This afternoon, I had some spare time to work on my website. After spending the last few hours tinkering with code, uploading files, creating folders, editing pictures, coding, decoding,HTMLing, CSSing and who-knows-what-else-ing, the end result is what you see now: a darker headplate with gold text. Whoop-dee do.
I haven’t typed or changed a line of HTML since I was in college, and even then my university webpage was pretty basic. The most sophisticated feature of that webpage was that the links to the websites of my favorite sports teams featured the teams’ logos.
About three hours ago, I downloaded a few different blog themes (here’s how brain-dead I am right now: I almost spelled it “theams”), and tried replacing the images with some of my own. I tried incorporating a picture of my mother’s dog, Mike, into the header. Didn’t work; I couldn’t frame the picture the way I wanted. Then I tried changing the the background to a picture of myself, staring off into the rocky hillsides of the Washington Monument State Park near Boonsboro, Maryland. Didn’t work; I couldn’t get the picture to stay still while I scrolled down through the blog entries.
So I stuck with the default style—but I screwed that up, too. I somehow deleted the header altogether, so there was white text on a white background for about an hour. I eventually fixed it, and changed the color a little. I think it almost looks an eensy teensy bit better than before.
The words and ideas are the same as before, so what’s the big deal? It’s the same material, right? It’s just as dull or interesting as before; it’s just as endearing or offensive as before. Still, I whiled away hours trying to make it look bright, shiny and eye-catching.
Two weeks ago, I drove to an ATM and withdrew $200 from my checking account. The machine took its sweet time dispensing the cash, and then gave it to me in fives. I was pissed off and surprised enough that I actually had to think about how many fives make two hundred dollars. (It’s forty, right?)
So, I began counting out the fives, and wondered how I was going to fit this fat wad of cash in my wallet. Maybe I could put a rubber band around them and keep them in my hip pocket. Then I could whip out the fat wad of cash at the grocery store, and peel off a few fives to pay for my bread, milk and lunch meat. Like a gangsta.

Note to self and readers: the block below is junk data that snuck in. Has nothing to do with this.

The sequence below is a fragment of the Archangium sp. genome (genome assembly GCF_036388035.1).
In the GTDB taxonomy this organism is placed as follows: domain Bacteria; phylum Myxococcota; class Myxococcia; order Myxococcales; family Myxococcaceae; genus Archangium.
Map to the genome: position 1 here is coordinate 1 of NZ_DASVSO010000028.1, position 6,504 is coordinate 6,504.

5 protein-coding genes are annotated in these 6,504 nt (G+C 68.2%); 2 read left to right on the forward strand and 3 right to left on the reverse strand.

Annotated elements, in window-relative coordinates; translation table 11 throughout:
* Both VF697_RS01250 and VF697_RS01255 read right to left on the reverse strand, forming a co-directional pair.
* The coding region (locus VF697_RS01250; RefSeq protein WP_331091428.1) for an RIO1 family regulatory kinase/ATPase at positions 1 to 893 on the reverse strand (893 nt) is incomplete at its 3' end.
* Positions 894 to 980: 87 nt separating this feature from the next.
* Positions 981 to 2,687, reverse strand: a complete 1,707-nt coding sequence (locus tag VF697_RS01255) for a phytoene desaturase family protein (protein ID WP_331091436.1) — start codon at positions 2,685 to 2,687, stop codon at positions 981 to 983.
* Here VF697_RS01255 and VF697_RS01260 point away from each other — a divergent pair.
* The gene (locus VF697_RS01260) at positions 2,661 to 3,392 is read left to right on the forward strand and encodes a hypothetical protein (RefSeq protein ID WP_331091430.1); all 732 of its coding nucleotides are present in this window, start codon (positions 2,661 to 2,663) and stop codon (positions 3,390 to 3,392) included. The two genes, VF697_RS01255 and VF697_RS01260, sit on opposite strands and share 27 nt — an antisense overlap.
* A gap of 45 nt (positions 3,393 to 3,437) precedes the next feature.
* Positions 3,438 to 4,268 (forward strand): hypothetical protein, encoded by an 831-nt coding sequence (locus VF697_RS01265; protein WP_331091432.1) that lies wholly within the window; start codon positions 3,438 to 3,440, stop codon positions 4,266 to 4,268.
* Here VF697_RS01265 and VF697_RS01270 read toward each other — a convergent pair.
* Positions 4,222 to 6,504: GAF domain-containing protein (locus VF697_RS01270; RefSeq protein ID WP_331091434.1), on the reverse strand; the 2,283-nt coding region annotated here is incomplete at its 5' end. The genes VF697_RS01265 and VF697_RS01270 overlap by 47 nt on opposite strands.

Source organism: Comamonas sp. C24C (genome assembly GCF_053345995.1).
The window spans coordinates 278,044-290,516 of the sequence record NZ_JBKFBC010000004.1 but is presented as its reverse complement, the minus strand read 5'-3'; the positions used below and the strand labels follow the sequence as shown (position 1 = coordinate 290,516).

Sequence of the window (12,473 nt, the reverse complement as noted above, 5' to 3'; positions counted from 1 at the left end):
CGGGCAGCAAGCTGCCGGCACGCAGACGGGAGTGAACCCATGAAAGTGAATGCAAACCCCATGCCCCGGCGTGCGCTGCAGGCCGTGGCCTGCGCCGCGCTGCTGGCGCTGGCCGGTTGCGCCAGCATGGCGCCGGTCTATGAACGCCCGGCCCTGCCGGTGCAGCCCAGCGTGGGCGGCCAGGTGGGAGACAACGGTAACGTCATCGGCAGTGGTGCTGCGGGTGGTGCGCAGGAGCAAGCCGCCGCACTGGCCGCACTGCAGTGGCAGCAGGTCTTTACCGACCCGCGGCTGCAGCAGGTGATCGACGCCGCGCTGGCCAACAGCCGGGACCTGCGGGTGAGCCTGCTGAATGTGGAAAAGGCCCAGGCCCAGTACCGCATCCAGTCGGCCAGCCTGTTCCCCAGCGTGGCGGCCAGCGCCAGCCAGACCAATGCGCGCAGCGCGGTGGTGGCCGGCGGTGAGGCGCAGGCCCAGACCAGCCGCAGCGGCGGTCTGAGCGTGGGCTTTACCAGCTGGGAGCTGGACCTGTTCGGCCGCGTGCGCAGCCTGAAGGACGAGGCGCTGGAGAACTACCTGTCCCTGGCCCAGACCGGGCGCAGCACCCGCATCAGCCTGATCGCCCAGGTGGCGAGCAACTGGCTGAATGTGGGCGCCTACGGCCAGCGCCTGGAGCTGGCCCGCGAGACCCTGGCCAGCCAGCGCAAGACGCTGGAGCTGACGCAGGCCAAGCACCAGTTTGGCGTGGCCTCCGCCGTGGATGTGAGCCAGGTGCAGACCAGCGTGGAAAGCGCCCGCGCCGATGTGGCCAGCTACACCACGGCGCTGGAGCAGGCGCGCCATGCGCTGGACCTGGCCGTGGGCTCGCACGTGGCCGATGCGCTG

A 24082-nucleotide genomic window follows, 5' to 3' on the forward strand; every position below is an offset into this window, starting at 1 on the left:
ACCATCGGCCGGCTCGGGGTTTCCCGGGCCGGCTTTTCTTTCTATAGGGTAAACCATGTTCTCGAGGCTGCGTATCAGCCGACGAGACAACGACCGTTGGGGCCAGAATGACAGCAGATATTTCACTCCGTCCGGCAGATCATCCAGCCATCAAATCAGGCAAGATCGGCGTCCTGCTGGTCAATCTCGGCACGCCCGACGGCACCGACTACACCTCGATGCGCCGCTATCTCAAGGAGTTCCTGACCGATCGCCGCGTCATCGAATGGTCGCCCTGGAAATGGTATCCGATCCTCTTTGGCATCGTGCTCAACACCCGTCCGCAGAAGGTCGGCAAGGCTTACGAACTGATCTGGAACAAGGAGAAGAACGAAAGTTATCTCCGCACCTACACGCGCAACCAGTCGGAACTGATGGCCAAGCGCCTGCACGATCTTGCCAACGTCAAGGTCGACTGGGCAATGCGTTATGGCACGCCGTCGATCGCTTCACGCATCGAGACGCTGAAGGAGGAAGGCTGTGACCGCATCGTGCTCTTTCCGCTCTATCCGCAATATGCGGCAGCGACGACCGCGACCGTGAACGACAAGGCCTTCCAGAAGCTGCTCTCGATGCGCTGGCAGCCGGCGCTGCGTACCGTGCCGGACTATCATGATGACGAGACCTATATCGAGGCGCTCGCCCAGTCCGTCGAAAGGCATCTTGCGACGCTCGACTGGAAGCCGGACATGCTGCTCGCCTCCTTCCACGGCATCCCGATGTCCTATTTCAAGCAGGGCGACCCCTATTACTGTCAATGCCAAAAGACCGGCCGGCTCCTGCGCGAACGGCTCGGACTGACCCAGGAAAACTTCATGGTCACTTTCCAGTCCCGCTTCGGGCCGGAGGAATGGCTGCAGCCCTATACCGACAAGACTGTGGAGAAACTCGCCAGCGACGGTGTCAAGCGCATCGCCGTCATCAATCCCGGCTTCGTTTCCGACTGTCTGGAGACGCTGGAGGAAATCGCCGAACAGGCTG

Of course, whilst I daydreamt and counted out the money, I failed to notice that the beeping had stopped. You know, the beeping that lets you know it’s time to take your card back, or else the ATM will eat it. When I finished counting the cash, I went for my card, but it had been pulled back into the abyss.
The machine tricked me. It gave me all that cash to distract me, and now it has my card and my PIN number. Who knows what it’s going to do with that information. Even worse, it can always say, “Hey, I beeped for you, but you didn’t take your card back. That’s your problem, tee eff bee.” Scumbag.
I read an article this morning about squirrel monkeys at the London Zoo. Apparently, they’ve been snatching camera phones from visitors who stand too close when trying to take snapshots or video, because the phones are bright, shiny and eye-catching.
The zookeepers successfully trained the monkeys not to grab for the cell phones, even though their enclosures are “barrier-free.” Some of the staff donated old cell phones, and put a substance on them that the squirrel monkeys found disagreeable. I guess putting up a sign saying “Stay Back” was too complicated. But it worked; the monkeys stopped trying to take the cell phones.
Actually, these zookeepers may be on to something. Perhaps The Great Zookeeper In The Sky is trying to wean us off cell phones.
One Response to “Technology makes life easier.”
- Vincent Viscariello Says:
April 10th, 2006 at 3:22 AM
Still tinkering with the site.